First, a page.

Editor's note: Commissioner Felleman gave the following presentation at the opening ceremony of Sacred Circle at Sea-Tac Airport on December 12, 2018. The kiosk officially opened February 7, 2019.
We are honored to welcome the Sacred Circle gift shop to Sea-Tac International Airport as our first Native American-owned retail establishment. It’s a partnership that is long overdue and serves as a significant welcome to visitors — reminding them that our region's rich cultural history is still very much a part of our contemporary art and culture. It's yet another example of the Port's commitment to increasing opportunities for small entrepreneurs, particularly women and minority-owned businesses. Here are my remarks from the Sacred Circle welcoming celebration.
Thank you, Mike, and thank you to United Indians of All Tribes Foundation.
The future opening of Sacred Circle supports the Port’s commitment to equity and economic development and to celebrate the heritage of native cultures as the first airport retail establishment owned by Native Americans/Alaska Natives.
Opening a concession at the airport is no small accomplishment. Any of the businesses operating here will tell you that there are more hoops and hurdles to jump through and over to work in a federally secured facility.
We always want to congratulate our retailers for their persistence and the usually high degree of creativity to get to opening day.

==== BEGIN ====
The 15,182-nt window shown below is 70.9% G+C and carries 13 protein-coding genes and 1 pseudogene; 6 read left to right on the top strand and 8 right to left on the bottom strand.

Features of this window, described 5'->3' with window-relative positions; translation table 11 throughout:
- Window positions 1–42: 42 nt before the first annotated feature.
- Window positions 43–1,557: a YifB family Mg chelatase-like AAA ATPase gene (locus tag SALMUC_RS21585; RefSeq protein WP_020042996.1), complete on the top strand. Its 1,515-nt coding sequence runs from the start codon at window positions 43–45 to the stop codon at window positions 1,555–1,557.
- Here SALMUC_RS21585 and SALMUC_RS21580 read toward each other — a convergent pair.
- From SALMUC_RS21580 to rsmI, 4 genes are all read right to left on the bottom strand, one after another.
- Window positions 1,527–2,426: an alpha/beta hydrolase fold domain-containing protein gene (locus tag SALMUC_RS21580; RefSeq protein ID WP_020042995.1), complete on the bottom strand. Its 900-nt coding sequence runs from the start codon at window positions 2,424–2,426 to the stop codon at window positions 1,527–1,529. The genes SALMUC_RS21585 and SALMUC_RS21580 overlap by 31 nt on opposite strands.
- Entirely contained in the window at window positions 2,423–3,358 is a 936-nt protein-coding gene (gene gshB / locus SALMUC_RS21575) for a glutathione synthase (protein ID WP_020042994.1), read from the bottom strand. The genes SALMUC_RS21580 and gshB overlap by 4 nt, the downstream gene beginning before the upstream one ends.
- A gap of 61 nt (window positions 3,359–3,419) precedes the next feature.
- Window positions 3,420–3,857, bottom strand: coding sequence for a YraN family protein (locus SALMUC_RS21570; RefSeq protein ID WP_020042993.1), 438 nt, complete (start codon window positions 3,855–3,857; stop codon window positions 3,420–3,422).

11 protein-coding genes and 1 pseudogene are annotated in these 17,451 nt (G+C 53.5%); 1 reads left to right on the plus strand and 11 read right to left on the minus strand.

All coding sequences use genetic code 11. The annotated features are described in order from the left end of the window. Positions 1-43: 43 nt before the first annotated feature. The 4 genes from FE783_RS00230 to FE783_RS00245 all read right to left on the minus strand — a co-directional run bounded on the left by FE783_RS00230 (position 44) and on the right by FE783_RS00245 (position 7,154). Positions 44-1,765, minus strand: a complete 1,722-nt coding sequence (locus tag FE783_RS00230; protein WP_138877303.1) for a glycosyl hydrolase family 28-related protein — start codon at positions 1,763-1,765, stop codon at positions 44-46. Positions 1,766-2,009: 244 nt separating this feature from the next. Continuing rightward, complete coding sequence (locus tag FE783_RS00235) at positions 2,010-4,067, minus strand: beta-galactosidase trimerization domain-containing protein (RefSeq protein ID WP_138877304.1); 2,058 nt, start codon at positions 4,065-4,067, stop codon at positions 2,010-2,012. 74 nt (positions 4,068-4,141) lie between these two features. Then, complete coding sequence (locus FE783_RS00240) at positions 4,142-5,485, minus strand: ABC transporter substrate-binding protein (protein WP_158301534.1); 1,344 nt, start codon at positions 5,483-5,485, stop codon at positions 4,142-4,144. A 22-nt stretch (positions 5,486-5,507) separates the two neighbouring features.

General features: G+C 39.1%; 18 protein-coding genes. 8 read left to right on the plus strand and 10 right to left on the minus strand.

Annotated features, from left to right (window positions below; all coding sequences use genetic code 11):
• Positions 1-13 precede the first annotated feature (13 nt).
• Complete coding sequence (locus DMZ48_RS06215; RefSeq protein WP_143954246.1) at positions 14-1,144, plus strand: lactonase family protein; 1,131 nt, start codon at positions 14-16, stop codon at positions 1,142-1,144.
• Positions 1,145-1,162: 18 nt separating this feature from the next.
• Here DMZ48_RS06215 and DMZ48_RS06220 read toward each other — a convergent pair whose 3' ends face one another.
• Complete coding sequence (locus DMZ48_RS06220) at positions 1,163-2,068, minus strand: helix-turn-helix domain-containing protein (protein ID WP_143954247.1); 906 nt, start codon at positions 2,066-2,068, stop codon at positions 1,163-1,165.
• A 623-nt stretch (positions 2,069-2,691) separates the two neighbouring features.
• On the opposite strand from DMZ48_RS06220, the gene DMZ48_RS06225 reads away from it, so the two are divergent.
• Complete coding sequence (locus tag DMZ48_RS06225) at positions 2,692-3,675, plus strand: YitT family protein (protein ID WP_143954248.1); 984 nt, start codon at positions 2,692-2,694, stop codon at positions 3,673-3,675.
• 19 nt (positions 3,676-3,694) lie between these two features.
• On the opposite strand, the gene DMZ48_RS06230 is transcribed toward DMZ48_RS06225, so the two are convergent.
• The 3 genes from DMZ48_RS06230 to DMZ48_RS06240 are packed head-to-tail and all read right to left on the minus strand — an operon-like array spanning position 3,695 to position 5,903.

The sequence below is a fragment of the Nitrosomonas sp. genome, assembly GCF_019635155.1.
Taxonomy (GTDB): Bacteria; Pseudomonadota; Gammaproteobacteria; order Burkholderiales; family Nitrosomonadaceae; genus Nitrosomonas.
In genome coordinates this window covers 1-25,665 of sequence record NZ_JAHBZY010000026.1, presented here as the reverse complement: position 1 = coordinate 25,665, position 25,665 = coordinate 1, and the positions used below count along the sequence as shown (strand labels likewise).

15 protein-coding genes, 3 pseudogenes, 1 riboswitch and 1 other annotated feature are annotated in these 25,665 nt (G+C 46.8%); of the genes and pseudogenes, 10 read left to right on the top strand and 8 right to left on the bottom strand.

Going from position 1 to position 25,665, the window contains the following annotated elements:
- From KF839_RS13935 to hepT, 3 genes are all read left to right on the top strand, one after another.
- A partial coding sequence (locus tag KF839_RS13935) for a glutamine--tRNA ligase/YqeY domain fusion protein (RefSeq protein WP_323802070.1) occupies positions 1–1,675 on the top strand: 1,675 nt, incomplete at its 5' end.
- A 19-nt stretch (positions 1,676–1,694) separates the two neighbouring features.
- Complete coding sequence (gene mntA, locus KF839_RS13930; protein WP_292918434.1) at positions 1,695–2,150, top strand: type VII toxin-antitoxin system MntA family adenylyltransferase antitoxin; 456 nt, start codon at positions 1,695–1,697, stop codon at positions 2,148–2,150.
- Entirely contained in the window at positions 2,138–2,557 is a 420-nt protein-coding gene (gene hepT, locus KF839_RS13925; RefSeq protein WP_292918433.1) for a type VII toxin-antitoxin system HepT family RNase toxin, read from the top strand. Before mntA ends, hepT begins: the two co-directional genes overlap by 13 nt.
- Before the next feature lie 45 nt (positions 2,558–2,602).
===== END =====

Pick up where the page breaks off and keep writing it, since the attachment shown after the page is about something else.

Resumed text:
I also want to recognize the airport team which has heard the Commission say that we must lower the barriers to entry for small businesses.
While the Port has set goals to increase opportunities for small businesses at the airport, it doesn’t do much good if businesses cannot raise the capital, invest in an expensive build-out, or feel confident enough about the future to commit to a ten-year lease. The airport staff has taken innovative steps to overcome those obstacles.
Our kiosk program is one of the best examples. With shorter leases and fewer expenses to open, a retailer can “try out” the airport to see if it’s a good fit. We’re proud that so many of our kiosks have the option of graduating to broader opportunities.
It is critical to recognize the leadership of our Native American Employees’ Resource Group, particularly Anita Simmons, for the devoted communications and planning to bring Sacred Circle to the airport, and the time investment to do so. It is a labor of love. Anita is helping to relaunch our Native American Employees’ Resource Group, a staff-led effort to recognize and celebrate Native Americans/Alaska Natives at the Port and to honor the role of Native Americans/Alaska Natives, the original inhabitants and stewards of this land in our community. The Port had an active Native American Employees’ Resource Group between 1976 to 2005; it ended when the founder retired.
Our Native American Employees’ Resource Group will play an essential role in supporting future celebrations and recognition of Native American/Alaska Native culture.